Sunday, June 12, 2011

Rainy season preparations: Calligraphy and Tea.

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Rainy season is coming along with the exciting typhoons. According to the KMA weather website the first typhoon of the season will miss us, hitting Osaka instead.

Lately I've been stocking up on tea to prepare for the weekends when its too rainy to go outside. I also set up my calligraphy set on the veranda. Here's a shijo I wrote a few weeks ago:

 
 Trees point angrily at sky,
black branches sprout like old vines.

Cherry blossoms floated like cloud!
spring here is a cold grey thief.

Grind the mok, paint a scroll,
only tea can save us from him.
--MWT.




Mok is charcoal that comes in stick form, sold at any art or stationery store here, used for brush form calligraphy.

Years ago I bought a cheap calligraphy set at a small 문벙구/stationery store. It came with everything but the paper. (화선지 is korean for calligraphy paper sold anywhere you can get a good stick of mok). The set (pictured to the right here) cost only 12,000 won ! It might be hard to find, although it might not. You'll have to check your local MoombangGu.

 I recommend this set to anyone starting in on Asian calligraphy; Japanese Korean Chinese: the line strokes are all the same just varying characters. Over the years I'd been upgrading the parts of it: I got a more expensive pointier brush, a stone 벼루 instead of the plastic one in the set, etc.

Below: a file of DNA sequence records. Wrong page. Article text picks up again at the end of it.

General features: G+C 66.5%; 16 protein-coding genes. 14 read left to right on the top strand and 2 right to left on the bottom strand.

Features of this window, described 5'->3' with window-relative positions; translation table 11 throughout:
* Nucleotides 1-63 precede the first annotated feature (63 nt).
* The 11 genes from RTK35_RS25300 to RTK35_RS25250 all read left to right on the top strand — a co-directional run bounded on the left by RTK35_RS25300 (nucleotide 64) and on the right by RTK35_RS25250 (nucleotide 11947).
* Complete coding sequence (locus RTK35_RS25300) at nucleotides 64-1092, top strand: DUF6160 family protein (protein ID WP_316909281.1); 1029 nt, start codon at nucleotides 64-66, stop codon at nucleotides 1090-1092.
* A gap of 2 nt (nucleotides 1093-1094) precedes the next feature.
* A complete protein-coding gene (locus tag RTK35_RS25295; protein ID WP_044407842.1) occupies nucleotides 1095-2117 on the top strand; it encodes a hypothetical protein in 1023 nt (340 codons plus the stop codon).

Another good purchase was a good beginners book on calligraphy. I recommend 꽃들 한글서예/flowers Korean calligraphy. I got mine at the calligraphy & paper store in Nampodong. Its great as it shows you how to make each individual brush stroke. I still have much to learn with calligraphy, having taken only 3 months at a calligraphy hagwon and 1 semester at a college here so I don't plan on teaching it for another year.
For those interested in learning and finding their Korean skills lacking I recommend getting one of your friends to set you up for 1-2 months at one of the calligraphy hagwons. The teachers mainly instruct you by drawing a few lines for you and then you try it. Its instruction by copying little langage ability is needed as you're learning a skill. The only vocabulary you'll need is up, down, left and right (things you can get with a decent level 1 Korean). The only other vocabulary you'll need is : 

화선지: white paper
붓: brush
먹: your charcoal ink stick. You grind this down in your 벼루.
벼루: graduated stone for grinding charcoal into the water.

Really, that's it. Then its class time: where you'll follow the teacher, doing as they do. At the hagwon I spent 4 classes doing horizontal lines. Then another month doing verticle lines. This summer its circles for me and presto! I'll be able to do hangul! All at the Sawyeah hagwon. (I got alot of other instruction from the college but more on flowers and teapots later)...Don't let the langage barrier stop you! Make the effort ! Fear not : you can only win. --MWT.

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